Animals that hibernate have a reduced supply of oxygen and markedly lower body temperature, yet they can survive the winter without damage to their organs. They achieve this by almost completely shutting down their immune systems. Researchers at the University of Groningen discovered that the drop in body temperature is what causes white blood cells to be stored in the lymph glands. A strongly bioactive lipid, known as sphingosine-1-phosphate (S1P), regulates the temporary storage of white blood cells, but it also ensures that these cells return to the bloodstream after hibernation. A team of researchers from the University Medical Center Groningen (UMCG)/University of Groningen, including H. Bouma, F. Kroese and R. Henning, published the results of their research in the leading scientific journal PNAS. They think that this hibernation principle can also be used to suppress the immune responses of patients and so prevent organ damage, for example to intensive care patients or during major operations.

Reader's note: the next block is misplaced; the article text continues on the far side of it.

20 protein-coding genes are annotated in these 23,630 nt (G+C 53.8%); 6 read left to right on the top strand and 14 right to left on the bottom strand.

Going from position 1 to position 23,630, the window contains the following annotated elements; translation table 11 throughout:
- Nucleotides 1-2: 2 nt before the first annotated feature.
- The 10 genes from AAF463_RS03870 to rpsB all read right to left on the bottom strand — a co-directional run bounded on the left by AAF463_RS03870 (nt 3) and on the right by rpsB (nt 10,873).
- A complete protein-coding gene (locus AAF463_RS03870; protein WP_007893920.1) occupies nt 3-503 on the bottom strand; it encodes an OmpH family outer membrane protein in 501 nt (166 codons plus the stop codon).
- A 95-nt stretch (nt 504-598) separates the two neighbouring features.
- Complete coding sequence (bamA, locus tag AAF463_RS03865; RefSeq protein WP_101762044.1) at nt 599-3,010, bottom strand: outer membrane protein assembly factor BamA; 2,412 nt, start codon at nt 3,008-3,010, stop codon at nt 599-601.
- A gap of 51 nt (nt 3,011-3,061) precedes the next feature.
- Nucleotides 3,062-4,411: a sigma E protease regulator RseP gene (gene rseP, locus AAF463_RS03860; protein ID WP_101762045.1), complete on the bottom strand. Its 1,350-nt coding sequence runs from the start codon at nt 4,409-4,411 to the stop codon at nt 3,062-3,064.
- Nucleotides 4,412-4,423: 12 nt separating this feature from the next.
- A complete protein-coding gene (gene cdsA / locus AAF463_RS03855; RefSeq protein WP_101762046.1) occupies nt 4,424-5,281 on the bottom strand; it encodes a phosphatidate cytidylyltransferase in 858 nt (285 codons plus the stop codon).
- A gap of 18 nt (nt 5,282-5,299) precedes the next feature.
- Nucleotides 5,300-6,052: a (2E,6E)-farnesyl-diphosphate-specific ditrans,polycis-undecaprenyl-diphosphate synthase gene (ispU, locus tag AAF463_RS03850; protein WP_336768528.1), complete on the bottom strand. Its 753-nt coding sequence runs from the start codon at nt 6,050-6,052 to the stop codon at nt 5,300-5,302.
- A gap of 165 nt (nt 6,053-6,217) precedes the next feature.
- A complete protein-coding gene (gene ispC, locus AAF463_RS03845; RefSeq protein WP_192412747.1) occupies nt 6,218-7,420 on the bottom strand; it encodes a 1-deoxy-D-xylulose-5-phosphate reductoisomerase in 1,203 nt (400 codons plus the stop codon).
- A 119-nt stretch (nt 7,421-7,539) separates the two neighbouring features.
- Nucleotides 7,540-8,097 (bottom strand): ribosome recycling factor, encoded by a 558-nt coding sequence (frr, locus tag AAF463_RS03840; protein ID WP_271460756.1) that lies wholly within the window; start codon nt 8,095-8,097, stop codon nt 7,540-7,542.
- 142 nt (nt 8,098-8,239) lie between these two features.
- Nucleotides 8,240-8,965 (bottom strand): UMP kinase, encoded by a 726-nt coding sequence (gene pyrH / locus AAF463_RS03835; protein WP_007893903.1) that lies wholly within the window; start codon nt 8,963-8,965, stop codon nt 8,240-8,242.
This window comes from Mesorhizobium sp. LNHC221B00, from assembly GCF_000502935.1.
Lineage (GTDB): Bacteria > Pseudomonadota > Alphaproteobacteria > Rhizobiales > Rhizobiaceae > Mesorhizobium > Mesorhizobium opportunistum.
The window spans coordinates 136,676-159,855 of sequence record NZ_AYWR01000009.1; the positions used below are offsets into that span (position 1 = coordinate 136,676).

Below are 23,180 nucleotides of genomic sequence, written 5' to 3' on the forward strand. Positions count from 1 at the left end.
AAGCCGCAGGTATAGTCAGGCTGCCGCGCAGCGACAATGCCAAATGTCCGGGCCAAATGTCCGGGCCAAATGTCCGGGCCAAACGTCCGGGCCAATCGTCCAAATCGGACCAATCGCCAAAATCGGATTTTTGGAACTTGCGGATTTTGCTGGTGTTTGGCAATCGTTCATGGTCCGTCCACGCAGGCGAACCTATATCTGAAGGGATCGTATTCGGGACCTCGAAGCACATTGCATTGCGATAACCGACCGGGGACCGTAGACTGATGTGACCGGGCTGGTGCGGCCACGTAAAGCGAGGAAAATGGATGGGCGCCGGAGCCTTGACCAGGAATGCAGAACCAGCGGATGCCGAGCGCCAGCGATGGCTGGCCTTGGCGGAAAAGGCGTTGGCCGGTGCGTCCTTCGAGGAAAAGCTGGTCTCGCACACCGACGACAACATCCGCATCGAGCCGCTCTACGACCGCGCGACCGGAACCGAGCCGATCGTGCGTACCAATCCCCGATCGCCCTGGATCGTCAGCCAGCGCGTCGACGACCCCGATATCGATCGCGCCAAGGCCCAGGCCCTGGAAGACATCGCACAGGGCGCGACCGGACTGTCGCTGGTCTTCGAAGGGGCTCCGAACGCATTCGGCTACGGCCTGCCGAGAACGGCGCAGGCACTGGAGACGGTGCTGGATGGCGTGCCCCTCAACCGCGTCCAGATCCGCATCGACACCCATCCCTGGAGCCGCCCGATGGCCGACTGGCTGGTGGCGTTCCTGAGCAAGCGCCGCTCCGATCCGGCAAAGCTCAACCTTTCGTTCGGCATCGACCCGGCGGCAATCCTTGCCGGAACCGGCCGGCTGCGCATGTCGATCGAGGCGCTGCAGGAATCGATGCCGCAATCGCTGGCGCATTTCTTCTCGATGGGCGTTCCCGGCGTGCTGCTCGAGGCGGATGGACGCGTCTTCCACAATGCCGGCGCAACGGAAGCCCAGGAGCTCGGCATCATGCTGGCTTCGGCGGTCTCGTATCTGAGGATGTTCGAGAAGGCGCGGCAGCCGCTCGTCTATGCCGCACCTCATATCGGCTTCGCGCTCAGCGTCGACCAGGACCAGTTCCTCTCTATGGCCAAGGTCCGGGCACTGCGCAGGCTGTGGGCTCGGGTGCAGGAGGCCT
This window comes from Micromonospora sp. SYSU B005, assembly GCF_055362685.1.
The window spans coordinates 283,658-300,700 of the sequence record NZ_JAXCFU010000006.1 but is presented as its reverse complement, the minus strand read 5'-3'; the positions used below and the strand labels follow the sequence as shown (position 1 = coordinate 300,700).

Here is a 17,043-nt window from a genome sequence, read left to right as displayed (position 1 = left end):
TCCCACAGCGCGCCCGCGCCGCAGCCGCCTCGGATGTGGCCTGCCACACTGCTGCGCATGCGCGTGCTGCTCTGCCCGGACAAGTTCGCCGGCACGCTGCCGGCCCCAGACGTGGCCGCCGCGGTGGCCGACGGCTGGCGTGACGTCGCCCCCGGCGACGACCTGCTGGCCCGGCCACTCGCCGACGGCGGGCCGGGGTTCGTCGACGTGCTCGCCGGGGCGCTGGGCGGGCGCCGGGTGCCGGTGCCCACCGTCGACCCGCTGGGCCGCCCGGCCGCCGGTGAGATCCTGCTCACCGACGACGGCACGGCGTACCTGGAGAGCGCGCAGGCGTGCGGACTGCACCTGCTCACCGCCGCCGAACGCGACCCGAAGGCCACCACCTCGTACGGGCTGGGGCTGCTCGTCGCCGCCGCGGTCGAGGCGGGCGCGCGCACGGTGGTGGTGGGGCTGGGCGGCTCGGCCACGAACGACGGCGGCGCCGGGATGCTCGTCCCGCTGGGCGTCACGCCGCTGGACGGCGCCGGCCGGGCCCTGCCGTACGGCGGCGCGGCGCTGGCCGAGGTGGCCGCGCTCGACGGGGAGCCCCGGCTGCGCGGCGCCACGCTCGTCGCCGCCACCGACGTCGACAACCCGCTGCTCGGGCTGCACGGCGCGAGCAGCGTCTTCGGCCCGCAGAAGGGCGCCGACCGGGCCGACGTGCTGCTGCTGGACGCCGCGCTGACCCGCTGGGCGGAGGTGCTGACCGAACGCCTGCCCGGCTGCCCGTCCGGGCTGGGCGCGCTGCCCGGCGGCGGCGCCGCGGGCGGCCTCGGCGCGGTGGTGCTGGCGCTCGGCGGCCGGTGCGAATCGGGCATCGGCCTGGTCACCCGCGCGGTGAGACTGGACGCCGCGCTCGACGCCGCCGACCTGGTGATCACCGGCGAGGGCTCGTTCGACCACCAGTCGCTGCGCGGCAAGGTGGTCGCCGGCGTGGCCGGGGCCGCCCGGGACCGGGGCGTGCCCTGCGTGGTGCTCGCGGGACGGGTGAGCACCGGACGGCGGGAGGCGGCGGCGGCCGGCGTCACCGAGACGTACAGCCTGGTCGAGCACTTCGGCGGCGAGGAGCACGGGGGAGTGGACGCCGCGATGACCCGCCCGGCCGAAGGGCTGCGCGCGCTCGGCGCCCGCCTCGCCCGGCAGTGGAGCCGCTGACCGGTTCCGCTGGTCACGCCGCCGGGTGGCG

During the cold winter months, when there is little food to be had, many animals go into hibernation to conserve energy. During hibernation, major transformations take place in various bodily functions, without any damage occurring to the organs. Bouma, Kroese and Henning’s research revealed that the immune system of hamsters shuts down almost completely during hibernation, because more than 95% of their white blood cells leave the bloodstream. The researchers showed for the first time that these white blood cells are temporarily stored in lymph glands, and return to the bloodstream as soon as the animal leaves hibernation. This temporary storage proves to be regulated entirely by low body temperature, which naturally occurs when hamsters hibernate. The researchers also demonstrated that white blood cells also leave the bloodstream when the body temperature of non-hibernating animals, such as rats, is lowered. They demonstrated that the storage and reintroduction of white blood cells is regulated by changing the blood levels of a lipid, known as sphingosine-1-phosphate (S1P), in the blood. This lipid turns out to be produced and released by red blood cells, and its action is dependent on temperature. During the temporary storage of white blood cells, the immune system is put on ‘standby’, but is ready for a quick restart after hibernation. The storage ensures that the immune system’s ‘memory’ is saved and may also lead to more efficient energy conservation. On the downside, this suppression of the immune system is probably playing a major role in the rapid spread of White Nose Syndrome, a recent outbreak of fungal infection in hibernating bats that is threatening entire species with extinction in the United States. Bouma believes that this newly discovered hibernation mechanism could be applied to suppress patients’ immune responses. It perhaps could be used to further improve the technique of cooling patients, presently used to limit organ damage after heart operations. The occurrence of organ damage after these operations is a much-feared complication, whereby inflammation induced by the immune system probably plays a major role. New medicines could be developed to suppress patients’ immune responses on the basis of the newly discovered mechanism. Hjalmar Bouma began studying medicine in 2004 and is combining his studies with PhD research on the immunological aspects of hibernation and their potential clinical applications. Frans Kroese is Professor of Cell Biology and Rob Henning is Professor of Pharmacology at the UMCG/University of Groningen. The results described here are the outcome of a collaboration between the departments of Clinical Pharmacology, Cell Biology and Anaesthesiology of the University Medical Center Groningen, the departments of Chronobiology and Mass Spectrometry of the University of Groningen and the University of Aberdeen’s Rowett Institute.
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